A homozygous PDE6D mutation in Joubert syndrome impairs targeting of farnesylated INPP5E protein to the primary cilium. S. Thomas1,2, K. J. Wright3, S. Le Corre4, A. Micalizzi5,6, M. Romani5, A. Abhyankar7, J. Saada8, I. Perrault1,2, J. Amiel1,2,9, J. Litzler9, E. Filhol2,10, N. Elkhartoufi2,10, M. Kwong3, J. L. Casanova2,7,11, N. Boddaert2,12, W. Baehr13, S. Lyonnet1,2,9, A. Munnich1,2,9, L. Burglen14, N. Chassaing15, F. Encha-Ravazi1,2,9, M. Vekemans1,2,9, J. G. Gleeson16, E. M. Valente5, P. K. Jackson3, I. A. Drummond4,17, S. Saunier2,11, T. Attié-Bitach1,2,9 1) INSERM U781, Paris, France; 2) Université Paris Descartes, Paris Sorbonne, France; 3) Genentech Inc., South San Francisco, California 94080, USA; 4) Nephrology Division, Massachusetts General Hospital, Boston, MA 02129; 5) Mendel Laboratory, Istituto di Ricovero e Cura a Carattere Scientifico Casa Sollievo della Sofferenza San Giovanni Rotondo, Italy; 6) Department of Medical and Surgical Paediatric Sciences, University of Messina, Messina, Italy; 7) St. Giles Laboratory of Human Genetics of Infectious Diseases, The Rockefeller University, New York; 8) Service de Gynécologie obstétrique, Hôpital Antoine-Béclère, Assistance Publique - Hôpitaux de Paris (AP-HP), Clamart, France; 9) Département de Génétique, Hôpital Necker-Enfants Malades, AP-HP, Paris, France; 10) INSERM U983, Hôpital Necker-Enfants Malades, Paris, France; 11) Laboratory of Human Genetics of Infectious Diseases INSERM U980, Necker Medical School, Paris, France; 12) - Service de radiologie Pédiatrique, Hôpital Necker-Enfants Malades, AP-HP, Paris, France; 13) University of Utah Health Science Center, Salt Lake City, UT 84132; 14) AP-HP, Hôpital Trousseau, Centre de référence des malformations et maladies congénitales du cervelet et Service de génétique, Paris, 75012, France; 15) Service de génétique médicale, CHU de Toulouse ; EA-4555 UPSIII, Toulouse, France; 16) Neurogenetics Laboratory, Institute for Genomic Medicine, Department of Neurosciences and Pediatrics, Howard Hughes Medical Institute, University of California, San Diego, California, USA; 17) Department of Genetics, Harvard Medical School, Boston, MA 02115.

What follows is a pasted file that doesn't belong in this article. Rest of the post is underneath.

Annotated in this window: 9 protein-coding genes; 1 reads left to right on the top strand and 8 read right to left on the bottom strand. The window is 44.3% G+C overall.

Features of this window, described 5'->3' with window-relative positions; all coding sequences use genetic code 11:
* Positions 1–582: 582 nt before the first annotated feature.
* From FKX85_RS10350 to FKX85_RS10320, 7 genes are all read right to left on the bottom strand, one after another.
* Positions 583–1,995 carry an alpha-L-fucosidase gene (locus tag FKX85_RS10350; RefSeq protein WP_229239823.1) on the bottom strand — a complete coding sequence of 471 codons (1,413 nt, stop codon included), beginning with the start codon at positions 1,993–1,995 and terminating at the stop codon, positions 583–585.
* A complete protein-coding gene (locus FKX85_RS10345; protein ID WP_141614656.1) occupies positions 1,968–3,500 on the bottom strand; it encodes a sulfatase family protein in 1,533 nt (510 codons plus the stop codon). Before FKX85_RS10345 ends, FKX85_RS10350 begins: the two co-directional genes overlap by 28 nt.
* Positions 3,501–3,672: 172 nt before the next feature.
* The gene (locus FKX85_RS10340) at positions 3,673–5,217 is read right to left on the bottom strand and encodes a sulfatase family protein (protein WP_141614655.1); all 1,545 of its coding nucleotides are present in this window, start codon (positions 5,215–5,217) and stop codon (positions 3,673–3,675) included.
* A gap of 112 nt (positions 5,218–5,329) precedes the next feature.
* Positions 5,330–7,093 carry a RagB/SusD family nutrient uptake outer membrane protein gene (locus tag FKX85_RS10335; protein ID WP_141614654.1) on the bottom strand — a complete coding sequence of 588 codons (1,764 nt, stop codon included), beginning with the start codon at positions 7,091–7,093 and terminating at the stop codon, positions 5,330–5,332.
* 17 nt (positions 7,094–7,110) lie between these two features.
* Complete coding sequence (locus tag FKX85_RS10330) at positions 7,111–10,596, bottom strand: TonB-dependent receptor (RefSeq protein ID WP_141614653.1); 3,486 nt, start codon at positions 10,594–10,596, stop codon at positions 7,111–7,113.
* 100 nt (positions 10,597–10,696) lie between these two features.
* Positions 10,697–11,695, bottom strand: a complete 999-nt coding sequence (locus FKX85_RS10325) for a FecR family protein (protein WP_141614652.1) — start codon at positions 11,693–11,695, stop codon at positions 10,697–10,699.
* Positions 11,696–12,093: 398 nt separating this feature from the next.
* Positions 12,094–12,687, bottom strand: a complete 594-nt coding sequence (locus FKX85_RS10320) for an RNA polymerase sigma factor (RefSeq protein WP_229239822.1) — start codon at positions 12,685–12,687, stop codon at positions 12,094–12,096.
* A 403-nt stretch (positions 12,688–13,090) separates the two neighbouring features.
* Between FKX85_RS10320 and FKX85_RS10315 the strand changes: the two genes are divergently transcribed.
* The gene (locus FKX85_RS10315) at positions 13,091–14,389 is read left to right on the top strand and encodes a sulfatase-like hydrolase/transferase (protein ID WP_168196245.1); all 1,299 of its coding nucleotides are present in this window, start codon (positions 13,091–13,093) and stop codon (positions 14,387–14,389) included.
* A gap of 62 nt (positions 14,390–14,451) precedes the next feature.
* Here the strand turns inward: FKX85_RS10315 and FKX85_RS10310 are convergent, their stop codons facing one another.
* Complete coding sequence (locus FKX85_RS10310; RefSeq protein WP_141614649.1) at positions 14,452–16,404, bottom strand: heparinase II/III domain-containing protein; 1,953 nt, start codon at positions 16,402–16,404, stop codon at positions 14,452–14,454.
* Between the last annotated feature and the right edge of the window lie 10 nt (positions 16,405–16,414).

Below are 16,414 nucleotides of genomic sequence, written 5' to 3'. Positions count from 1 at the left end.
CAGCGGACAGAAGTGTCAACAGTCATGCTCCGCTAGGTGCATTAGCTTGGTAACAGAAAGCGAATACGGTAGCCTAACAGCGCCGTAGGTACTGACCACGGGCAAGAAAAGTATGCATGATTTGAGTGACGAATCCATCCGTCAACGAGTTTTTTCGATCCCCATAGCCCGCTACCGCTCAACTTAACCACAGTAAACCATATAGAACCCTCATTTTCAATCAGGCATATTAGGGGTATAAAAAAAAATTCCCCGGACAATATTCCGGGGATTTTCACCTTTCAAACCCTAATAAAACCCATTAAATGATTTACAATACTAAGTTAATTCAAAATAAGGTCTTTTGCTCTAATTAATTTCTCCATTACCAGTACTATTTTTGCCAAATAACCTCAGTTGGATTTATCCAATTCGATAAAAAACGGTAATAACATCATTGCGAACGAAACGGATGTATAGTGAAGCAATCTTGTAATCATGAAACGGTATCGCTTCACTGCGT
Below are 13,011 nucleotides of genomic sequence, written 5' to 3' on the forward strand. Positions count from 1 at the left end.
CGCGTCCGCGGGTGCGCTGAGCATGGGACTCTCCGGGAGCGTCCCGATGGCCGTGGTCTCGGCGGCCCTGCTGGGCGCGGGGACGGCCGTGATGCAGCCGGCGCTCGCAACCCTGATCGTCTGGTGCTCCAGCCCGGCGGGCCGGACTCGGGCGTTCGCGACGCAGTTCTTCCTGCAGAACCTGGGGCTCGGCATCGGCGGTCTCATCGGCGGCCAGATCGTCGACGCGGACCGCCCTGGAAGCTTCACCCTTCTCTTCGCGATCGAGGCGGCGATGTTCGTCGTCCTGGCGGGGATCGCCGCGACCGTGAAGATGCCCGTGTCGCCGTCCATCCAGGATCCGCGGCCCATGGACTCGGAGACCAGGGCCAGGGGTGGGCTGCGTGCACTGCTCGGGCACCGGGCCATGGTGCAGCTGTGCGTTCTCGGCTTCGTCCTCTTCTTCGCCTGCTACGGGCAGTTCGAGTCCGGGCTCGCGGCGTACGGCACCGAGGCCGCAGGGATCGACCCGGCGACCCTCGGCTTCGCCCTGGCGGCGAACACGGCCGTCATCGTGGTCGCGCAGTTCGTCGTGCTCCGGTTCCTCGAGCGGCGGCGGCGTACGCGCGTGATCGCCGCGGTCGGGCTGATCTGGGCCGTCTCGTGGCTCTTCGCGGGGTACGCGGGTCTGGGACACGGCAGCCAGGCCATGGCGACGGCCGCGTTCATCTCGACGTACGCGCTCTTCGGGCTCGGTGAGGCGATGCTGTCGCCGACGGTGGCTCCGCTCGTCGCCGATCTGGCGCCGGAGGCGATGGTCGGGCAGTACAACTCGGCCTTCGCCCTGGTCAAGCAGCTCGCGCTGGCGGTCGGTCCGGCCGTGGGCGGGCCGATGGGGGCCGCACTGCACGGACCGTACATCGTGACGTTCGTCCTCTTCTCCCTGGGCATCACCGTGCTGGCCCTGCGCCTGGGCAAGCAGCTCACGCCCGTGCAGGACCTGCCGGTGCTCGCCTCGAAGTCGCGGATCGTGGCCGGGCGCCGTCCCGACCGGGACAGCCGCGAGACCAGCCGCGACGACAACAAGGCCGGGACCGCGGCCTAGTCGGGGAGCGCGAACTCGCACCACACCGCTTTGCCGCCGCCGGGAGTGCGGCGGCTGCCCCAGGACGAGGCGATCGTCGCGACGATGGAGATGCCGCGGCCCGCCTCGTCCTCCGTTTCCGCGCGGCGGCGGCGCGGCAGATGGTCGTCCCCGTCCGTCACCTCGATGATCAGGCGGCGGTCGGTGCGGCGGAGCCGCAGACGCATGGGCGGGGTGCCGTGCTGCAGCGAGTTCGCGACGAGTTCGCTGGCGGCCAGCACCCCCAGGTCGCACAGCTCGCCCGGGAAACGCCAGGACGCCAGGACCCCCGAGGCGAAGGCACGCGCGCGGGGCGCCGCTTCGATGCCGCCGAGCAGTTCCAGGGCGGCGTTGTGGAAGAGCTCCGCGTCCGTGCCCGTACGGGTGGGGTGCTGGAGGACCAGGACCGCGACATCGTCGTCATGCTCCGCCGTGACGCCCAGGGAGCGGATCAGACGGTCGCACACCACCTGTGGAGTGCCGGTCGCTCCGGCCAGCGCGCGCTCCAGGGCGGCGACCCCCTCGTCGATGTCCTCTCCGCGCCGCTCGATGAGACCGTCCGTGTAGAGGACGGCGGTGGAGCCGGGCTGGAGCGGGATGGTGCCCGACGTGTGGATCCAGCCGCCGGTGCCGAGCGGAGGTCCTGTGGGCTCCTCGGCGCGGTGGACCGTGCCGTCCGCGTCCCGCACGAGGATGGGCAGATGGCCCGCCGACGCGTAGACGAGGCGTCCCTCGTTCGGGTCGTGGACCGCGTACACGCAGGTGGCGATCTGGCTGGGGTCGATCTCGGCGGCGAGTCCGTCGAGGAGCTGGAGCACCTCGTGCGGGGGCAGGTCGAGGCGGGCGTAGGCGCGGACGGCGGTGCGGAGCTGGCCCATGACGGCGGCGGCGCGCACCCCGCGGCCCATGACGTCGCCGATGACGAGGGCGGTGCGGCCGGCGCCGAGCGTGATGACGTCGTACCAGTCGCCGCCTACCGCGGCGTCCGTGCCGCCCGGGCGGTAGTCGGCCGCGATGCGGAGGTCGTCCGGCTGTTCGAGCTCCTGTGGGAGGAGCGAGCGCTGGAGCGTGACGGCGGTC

Joubert syndrome (JS) is characterized by a distinctive cerebellar structural defect, namely the « molar tooth sign ». JS is genetically heterogeneous, involving 18 genes identified to date, which are all required for cilia biogenesis and/or function. In a consanguineous family with JS associated with optic nerve coloboma, kidney hypoplasia and polydactyly, combined exome sequencing and mapping identified a homozygous splice site mutation in PDE6D, encoding a prenyl-binding protein. We found that pde6d depletion in zebrafish leads to renal and retinal developmental anomalies and wild-type but not mutant PDE6D is able to rescue this phenotype. Proteomic analysis identified INPP5E, whose mutations also lead to JS or MORM syndromes, as novel prenyl-dependent cargo of PDE6D. Mutant PDE6D shows reduced binding to INPP5E, which fails to localize to primary cilia in patient fibroblasts and tissues. Furthermore, mutant PDE6D is unable to bind to GTP-bound ARL3, which acts as a cargo-release factor for PDE6D-bound INPP5E. Altogether, these results indicate that PDE6D is required for INPP5E ciliary targeting and suggest a broader role for PDE6D in targeting other prenylated proteins to the cilia. This study identifies PDE6D as a novel JS disease gene and provides the first evidence of prenyl-binding dependent trafficking in ciliopathies.

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